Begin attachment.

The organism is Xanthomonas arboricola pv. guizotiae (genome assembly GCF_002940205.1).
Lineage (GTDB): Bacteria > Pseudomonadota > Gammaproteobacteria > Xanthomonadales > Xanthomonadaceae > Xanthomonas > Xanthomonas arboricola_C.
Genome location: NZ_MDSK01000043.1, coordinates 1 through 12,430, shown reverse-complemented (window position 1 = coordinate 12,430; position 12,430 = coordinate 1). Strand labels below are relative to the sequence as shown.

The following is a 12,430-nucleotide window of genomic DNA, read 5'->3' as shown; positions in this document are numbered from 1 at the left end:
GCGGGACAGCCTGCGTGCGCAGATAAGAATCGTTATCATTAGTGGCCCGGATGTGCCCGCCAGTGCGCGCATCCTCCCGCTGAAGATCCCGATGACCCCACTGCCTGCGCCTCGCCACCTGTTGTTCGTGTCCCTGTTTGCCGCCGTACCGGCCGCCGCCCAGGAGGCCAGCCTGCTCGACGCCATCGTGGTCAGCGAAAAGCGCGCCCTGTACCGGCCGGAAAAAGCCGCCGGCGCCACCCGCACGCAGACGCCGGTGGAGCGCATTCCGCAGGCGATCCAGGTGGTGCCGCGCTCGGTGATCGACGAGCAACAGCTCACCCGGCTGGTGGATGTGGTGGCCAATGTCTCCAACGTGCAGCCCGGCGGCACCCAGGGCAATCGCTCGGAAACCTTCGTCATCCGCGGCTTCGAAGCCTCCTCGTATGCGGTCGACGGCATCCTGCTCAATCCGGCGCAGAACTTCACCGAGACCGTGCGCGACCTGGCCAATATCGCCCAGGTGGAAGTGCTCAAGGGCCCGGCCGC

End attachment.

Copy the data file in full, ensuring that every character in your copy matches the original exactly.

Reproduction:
The organism is Xanthomonas arboricola pv. guizotiae (genome assembly GCF_002940205.1).
Lineage (GTDB): Bacteria > Pseudomonadota > Gammaproteobacteria > Xanthomonadales > Xanthomonadaceae > Xanthomonas > Xanthomonas arboricola_C.
Genome location: NZ_MDSK01000043.1, coordinates 1 through 12,430, shown reverse-complemented (window position 1 = coordinate 12,430; position 12,430 = coordinate 1). Strand labels below are relative to the sequence as shown.

The following is a 12,430-nucleotide window of genomic DNA, read 5'->3' as shown; positions in this document are numbered from 1 at the left end:
GCGGGACAGCCTGCGTGCGCAGATAAGAATCGTTATCATTAGTGGCCCGGATGTGCCCGCCAGTGCGCGCATCCTCCCGCTGAAGATCCCGATGACCCCACTGCCTGCGCCTCGCCACCTGTTGTTCGTGTCCCTGTTTGCCGCCGTACCGGCCGCCGCCCAGGAGGCCAGCCTGCTCGACGCCATCGTGGTCAGCGAAAAGCGCGCCCTGTACCGGCCGGAAAAAGCCGCCGGCGCCACCCGCACGCAGACGCCGGTGGAGCGCATTCCGCAGGCGATCCAGGTGGTGCCGCGCTCGGTGATCGACGAGCAACAGCTCACCCGGCTGGTGGATGTGGTGGCCAATGTCTCCAACGTGCAGCCCGGCGGCACCCAGGGCAATCGCTCGGAAACCTTCGTCATCCGCGGCTTCGAAGCCTCCTCGTATGCGGTCGACGGCATCCTGCTCAATCCGGCGCAGAACTTCACCGAGACCGTGCGCGACCTGGCCAATATCGCCCAGGTGGAAGTGCTCAAGGGCCCGGCCGC